Quite a few years ago, I struggled to find a pair of needle nose or fishing pliers when I needed them. Because I'm a classic over reactor, I finally went out and bought like 10 pairs of assorted pliers and cutters and strategically placed them all over the boat. Now, I never wonder where, or have to move too far to reach them.
It's essential to the fish's health that you swiftly remove the hooks and get it back in the water as soon as possible. Have the pliers/hook outs/cutters within arm's reach—including the camera to quickly preserve the memory.
But, I've learned that not all pliers are created equal and a myriad of styles are need—especially when dealing with different species. For example, muskies and pike are bigger fish with a deeper mouth, a deeper-reaching needle nose becomes the norm.
If you're fishing with big hooks, bigger pliers might be key. For example—again, I'll reference muskie fishing—these baits weight up to, and sometimes beyond, a pound, therefore the hooks are enormous. Small pliers just don't have the leverage to break that 7/0 treble from a fish's face. Bigger jaws for bigger hooks—in more ways than one!
Go deep or go home. Deeper reaching needle nose pliers are an excellent tool when a fish becomes deep hooked, and a speedy yet gentle removal is required. Extended reach could save a fish's life—keep them on hand.
The need to cut hooks doesn't come often, but don't hesitate to do so if survival is on the line. In fact, many musky anglers will cut hooks if they are embedded inside the mouth, especially deeper into the throat. Yes, the cut ends do work themselves out in time, but the pressure is relieved and a hook is replaceable. For this fact alone, keep an assortment of replacement hooks on hand.
Wire cutters and scissors come in very handy and I keep multiple pairs in my boat at all times. Perhaps a big catfish—notorious for rolling during battle—is all wrapped up in heavy braid. That line will cut and deeply wound a big cat and a small pair of scissors might not "cut it." Wire cutters do the job and save time and assure a quick release.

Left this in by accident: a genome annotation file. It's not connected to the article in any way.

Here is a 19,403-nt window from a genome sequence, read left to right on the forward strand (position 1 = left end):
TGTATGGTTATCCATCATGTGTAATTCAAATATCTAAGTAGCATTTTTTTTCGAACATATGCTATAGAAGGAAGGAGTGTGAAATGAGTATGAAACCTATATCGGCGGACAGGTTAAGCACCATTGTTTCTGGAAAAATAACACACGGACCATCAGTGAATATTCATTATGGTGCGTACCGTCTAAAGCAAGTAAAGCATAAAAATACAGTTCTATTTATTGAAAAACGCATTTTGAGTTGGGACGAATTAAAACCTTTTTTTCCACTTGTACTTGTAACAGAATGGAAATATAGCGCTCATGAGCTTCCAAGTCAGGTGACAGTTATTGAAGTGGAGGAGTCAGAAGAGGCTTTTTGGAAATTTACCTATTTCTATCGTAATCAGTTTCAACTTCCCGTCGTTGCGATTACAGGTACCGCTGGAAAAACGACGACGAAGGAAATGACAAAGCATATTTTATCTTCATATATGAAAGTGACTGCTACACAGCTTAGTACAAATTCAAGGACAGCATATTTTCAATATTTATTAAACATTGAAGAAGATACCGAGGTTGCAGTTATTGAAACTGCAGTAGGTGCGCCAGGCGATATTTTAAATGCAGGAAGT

Scissors have a million-and-a-half uses in a boat, knot tying not being the least of theses.
A good knife is always nice, but I have found that a multi-tool gets used extensively as well—keep both accessible.
Split Ring Pliers
Split Ring Pliers
Anytime you have to cut hooks, a replacement is essential—especially if the bait that just got wrecked is the hot lure of the day. Getting those hooks replaced quickly is vital to getting your line wet again, split ring pliers make this task a cinch. I keep two pairs on board—a larger pair for bigger baits and a smaller pair for crankbaits, jerkbaits and such.
If you are handling fish with big teeth, a glove becomes essential. Stitches are no fun, especially if it means cutting a fishing trip short.
I can't tell you how many times a multi-tool has saved my butt. Keep a pair handy and you'll be glad you did!
Not many anglers take the time to sharpen their hooks. Admittedly it takes time, but having razor-sharp hooks will help insure a good hook set, which means that big sucker will make it to your boat for photos. A worthwhile investment is a hook sharpener--they are cheap but valuable.
Learn from my mistakes. Stop putting it off, and get a bunch of these things stationed front-to-back in your rig. They aren't very expensive and always knowing where the pliers are will assure a quick and successful release.